Siri, “wired for war,” ends up as huge commercial success

by Bruce Kasanoff on November 2, 2011

As you probably know, Apple bought Siri, they did not develop the personal assistant in-house. According to Wade Roush, the algorithms that make the (original) app work… are the product of years of defense-sponsored research at Menlo Park, CA-based SRI International.

In other words, Siri has its roots as a military application, not a consumer one. Over the next few years, we are likely to see hundreds of consumer and business applications that result from technologies used in Iraq and Afghanistan.

Dr. P. W. Singer’s remarkable book, Wired for War, highlights how technology is changing warfare. I despise wars, but read the book when originally published with the recognition that the military drives many innovations, and many of these end up powering commercial applications.

This passage from the book shows how technology even ends up blending warriors into society, creating a stunningly narrow line between war and everyday life:

One of the most familiar unmanned aerial vehicles (UAVs) is the Predator. At 27 feet in length, the ­propeller-­powered drone is just a bit smaller than a Cessna plane. Perhaps its most useful feature is that it can spend up to 24 hours in the air, at heights up to 26,000 feet. Predators are flown by what are called “reach-back” or ­“remote-­split” operations. While the drone flies out of bases in the war zone, the human pilot and sensor operator are 7,500 miles away, flying the planes via satellite from a set of converted ­single-­wide trailers located mostly at Nellis and Creech Air Force bases in Nevada. Such operations have created the novel situation of pilots experiencing the psychological disconnect of being “at war” while still dealing with the pressures of home. In the words of one Predator pilot, “You see Americans killed in front of your eyes and then have to go to a PTA meeting.” Says another, “You are going to war for 12 hours, shooting weapons at targets, directing kills on enemy combatants, and then you get in the car, drive home, and within 20 minutes you are sitting at the dinner table talking to your kids about their homework.”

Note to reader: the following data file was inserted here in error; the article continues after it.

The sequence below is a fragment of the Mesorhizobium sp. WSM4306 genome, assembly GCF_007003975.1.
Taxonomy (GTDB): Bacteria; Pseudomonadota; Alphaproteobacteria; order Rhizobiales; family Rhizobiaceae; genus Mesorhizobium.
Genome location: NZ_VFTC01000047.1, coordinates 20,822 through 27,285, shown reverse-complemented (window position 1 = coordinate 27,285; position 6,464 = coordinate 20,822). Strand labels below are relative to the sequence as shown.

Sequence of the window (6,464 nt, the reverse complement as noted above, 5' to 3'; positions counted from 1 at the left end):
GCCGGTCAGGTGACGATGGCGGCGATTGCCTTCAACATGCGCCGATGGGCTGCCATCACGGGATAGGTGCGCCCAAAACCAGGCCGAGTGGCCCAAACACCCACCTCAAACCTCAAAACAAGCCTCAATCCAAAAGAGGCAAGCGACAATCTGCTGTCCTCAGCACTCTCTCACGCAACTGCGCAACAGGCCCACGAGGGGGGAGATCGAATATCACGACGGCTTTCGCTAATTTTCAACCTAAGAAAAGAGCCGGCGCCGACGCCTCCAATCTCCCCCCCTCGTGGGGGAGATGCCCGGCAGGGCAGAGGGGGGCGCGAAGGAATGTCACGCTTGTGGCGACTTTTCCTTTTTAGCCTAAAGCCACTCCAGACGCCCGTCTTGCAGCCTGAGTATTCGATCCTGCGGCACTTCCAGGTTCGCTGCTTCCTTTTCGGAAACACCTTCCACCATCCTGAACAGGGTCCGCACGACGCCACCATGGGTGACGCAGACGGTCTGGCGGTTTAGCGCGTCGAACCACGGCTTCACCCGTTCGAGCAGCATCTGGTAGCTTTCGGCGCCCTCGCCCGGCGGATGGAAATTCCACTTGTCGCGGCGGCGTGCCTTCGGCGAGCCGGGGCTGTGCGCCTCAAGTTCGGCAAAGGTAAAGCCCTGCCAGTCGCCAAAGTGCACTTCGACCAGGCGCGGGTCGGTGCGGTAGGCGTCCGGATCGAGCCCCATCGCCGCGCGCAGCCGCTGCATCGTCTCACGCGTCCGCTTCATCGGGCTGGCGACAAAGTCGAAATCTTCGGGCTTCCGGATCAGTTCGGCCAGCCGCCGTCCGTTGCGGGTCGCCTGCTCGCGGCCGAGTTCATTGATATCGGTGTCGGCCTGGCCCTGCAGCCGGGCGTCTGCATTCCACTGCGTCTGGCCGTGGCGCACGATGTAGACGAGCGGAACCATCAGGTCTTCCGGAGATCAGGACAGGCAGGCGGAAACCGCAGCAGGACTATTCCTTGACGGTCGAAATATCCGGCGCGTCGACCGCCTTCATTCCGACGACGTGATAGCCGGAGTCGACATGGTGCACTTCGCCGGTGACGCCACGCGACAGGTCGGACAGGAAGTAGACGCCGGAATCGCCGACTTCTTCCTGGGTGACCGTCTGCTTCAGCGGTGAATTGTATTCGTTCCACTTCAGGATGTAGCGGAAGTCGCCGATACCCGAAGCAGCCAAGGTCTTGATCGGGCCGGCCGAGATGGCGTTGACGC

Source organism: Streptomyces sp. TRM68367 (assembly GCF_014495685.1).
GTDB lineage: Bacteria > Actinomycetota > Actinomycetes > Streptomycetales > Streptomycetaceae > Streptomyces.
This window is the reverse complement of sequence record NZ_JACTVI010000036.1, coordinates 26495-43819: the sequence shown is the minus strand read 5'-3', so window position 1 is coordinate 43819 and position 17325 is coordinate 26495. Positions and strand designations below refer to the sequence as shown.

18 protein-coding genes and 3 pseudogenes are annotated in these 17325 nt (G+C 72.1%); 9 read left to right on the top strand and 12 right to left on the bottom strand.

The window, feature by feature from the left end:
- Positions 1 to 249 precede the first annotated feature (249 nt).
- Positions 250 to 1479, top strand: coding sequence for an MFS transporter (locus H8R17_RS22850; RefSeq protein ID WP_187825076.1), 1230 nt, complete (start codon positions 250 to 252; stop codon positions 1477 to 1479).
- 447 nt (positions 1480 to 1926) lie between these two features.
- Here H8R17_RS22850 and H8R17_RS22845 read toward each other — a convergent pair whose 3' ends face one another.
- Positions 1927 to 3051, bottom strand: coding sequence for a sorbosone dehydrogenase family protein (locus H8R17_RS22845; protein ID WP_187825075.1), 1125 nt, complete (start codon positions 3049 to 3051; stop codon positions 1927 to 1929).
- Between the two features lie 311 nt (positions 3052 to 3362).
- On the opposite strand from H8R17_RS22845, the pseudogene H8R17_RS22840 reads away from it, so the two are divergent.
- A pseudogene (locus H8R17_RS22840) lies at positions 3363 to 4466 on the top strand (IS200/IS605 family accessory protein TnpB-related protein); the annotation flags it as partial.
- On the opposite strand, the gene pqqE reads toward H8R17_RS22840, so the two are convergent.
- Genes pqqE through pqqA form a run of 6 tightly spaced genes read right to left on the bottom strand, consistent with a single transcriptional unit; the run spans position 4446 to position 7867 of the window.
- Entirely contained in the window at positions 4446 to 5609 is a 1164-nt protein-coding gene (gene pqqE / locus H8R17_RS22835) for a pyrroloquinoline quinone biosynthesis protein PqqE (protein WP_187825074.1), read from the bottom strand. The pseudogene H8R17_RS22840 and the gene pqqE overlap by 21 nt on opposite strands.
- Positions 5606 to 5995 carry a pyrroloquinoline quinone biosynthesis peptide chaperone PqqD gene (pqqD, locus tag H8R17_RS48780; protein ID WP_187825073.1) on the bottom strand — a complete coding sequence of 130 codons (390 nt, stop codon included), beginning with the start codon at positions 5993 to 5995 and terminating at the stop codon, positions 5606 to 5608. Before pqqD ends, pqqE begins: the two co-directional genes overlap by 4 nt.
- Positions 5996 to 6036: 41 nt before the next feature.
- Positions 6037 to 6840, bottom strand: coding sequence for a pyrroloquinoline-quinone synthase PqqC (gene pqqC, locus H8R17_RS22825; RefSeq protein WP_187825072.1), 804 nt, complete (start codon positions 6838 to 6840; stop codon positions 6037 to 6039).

This passage troubles me to no end. I give a lot of speeches, and a few times have brought family members along to a particularly appealing venue. It was almost impossible to concentrate appropriately on either my family or speaking obligations, and I stopped that practice. I can’t imagine why it makes sense to allow drone pilots to live with their families while they are at war.

But technology breaks down walls. (What time do you stop working? Your spouse and kids might dispute your answer, given how often you text or check email.) Since we’ve poured billions of dollars into developing new technologies to support our troops, these technologies will come home along with our soldiers.

In these wars, American forces have used a broad assortment of drones and robots. Devices that many executives still consider to be “science fiction” have been used for years on the battlefield under far worse conditions than the average shopping mall, one of the many places they are likely to end up next.

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